Matangkasombut P; Padungpak S; Thaloengsok S; Kamchaisatian W; Sasisakulporn C; Jotikasthira W; Benjaponpitak S; Manuyakorn W. - - Paediatr Child Health 2017; 37(3): 199-203.
BACKGROUND: beta-lactoglobulin (BLG), a major allergen in cow milk (CM) can be detected in human breast-m199-203ilk (BM) and is associated with exacerbation of symptoms in breastfed infants with cow milk protein allergy (CMPA). Currently, it is not known how long lactating mothers who consume dairy products need to withhold breastfeeding.
OBJECTIVE: To elucidate the kinetics of BLG in BM after maternal ingestion of a single dose of CM. METHODS: Nineteen lactating mothers, four of whom had infants with CMPA, were instructed to avoid CM for 7 days before ingesting a single dose of CM and to continue to withhold CM thereafter throughout the study period. BLG was measured by ELISA in BM from 15 mothers of healthy infants before and at 3, 6 and 24 h, and 3 and 7 days after CM ingestion. Four pairs of mothers and CMPA infants were enrolled for BM challenge after the mothers had ingested CM. RESULTS: After CM ingestion, the level of BLG in BM increased significantly from 0.58 ng/ml (0.58 g/L) (IQR 0.38-0.88) to a peak level of 1.23 ng/ml (IQR 1.03-2.29), p < 0.001. The BLG level on day 3 (1.15 ng/ml, IQR 0.89-1.45) and day 7 (1.08 ng/ml (IQR 0.86-1.25) after CM ingestion was significantly higher than baseline (p = 0.01 and p = 0.001, respectively). BLG was detected in all BM samples from the four mothers of CMPA infants after CM ingestion, and the level was not different from that in the mothers of the 15 healthy infants. Three of the four CMPA infants developed symptoms such as maculopapular rash and hypersecretion in the airways after BM challenge.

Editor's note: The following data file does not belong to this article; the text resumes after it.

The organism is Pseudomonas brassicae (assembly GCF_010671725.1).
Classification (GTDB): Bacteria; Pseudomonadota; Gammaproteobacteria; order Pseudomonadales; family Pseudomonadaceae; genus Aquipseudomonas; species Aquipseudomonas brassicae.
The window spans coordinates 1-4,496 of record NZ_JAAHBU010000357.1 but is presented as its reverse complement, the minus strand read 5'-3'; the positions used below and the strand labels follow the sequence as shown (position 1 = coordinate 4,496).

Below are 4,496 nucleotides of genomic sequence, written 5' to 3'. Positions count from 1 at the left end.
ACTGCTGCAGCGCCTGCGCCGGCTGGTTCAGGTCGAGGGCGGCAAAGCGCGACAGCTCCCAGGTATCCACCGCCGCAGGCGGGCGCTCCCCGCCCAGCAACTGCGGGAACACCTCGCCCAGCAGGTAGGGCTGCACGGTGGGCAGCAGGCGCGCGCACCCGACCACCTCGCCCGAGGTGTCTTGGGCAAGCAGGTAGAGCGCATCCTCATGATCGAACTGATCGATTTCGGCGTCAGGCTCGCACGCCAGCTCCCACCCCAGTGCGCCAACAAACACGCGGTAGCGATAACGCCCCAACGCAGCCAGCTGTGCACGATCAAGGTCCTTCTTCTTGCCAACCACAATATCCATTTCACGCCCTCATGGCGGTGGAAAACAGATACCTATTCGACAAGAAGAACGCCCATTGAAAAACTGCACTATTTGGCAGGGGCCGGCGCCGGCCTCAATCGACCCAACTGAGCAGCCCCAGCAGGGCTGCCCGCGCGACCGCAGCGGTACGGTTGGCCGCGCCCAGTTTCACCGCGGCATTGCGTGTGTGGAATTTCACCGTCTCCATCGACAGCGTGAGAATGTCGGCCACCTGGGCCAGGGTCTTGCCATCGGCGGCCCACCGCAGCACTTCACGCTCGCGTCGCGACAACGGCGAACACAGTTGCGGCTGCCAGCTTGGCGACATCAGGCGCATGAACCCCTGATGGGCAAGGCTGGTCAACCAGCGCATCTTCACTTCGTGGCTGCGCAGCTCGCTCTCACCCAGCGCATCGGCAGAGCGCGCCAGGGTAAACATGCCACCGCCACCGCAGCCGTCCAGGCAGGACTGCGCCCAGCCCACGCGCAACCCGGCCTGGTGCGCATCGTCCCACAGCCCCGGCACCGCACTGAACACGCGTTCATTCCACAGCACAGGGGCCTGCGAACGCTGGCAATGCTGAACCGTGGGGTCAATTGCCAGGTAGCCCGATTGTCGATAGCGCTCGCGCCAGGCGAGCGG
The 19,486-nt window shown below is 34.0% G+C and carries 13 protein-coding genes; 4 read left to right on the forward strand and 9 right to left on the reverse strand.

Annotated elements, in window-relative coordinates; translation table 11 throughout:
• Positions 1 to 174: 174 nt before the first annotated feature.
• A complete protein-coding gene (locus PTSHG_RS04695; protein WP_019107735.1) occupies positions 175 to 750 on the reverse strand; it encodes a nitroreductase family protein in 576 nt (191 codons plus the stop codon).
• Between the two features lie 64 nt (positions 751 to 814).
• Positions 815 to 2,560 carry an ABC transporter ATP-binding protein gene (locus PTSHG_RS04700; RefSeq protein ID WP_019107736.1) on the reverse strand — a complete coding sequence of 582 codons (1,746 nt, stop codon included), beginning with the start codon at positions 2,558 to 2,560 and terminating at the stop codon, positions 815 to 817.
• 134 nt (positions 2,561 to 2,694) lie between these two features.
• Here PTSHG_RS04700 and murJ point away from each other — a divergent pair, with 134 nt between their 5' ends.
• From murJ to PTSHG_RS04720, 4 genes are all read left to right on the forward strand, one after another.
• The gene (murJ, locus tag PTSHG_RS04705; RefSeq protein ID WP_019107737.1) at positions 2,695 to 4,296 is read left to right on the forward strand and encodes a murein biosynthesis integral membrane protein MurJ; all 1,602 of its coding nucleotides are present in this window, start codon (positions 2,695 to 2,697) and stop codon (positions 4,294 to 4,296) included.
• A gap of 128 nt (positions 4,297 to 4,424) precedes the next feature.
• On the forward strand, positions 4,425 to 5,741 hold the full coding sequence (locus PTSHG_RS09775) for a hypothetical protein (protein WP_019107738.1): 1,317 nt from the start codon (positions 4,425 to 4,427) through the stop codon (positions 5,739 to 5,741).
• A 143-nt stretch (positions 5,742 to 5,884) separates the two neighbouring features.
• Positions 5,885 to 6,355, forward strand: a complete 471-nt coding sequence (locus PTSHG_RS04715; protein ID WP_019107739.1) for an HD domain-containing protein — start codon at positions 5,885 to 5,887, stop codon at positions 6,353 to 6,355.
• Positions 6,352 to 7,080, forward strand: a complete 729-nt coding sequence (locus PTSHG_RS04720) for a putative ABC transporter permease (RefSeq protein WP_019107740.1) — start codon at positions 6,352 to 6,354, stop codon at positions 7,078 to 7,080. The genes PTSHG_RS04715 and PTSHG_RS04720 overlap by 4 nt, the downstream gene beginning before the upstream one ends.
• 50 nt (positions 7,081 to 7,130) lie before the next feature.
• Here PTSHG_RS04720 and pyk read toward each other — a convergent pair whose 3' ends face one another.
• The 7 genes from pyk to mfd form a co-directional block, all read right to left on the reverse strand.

CONCLUSIONS: BLG can be detected in BM up to 7 days after CM ingestion. Lactating mothers should suspend breastfeeding to CMPA infants more than 7 days after CM ingestion.
Keywords: Breast-milk, cow milk, allergy, β-lactoglobulin, infant, lactation, human, avoidance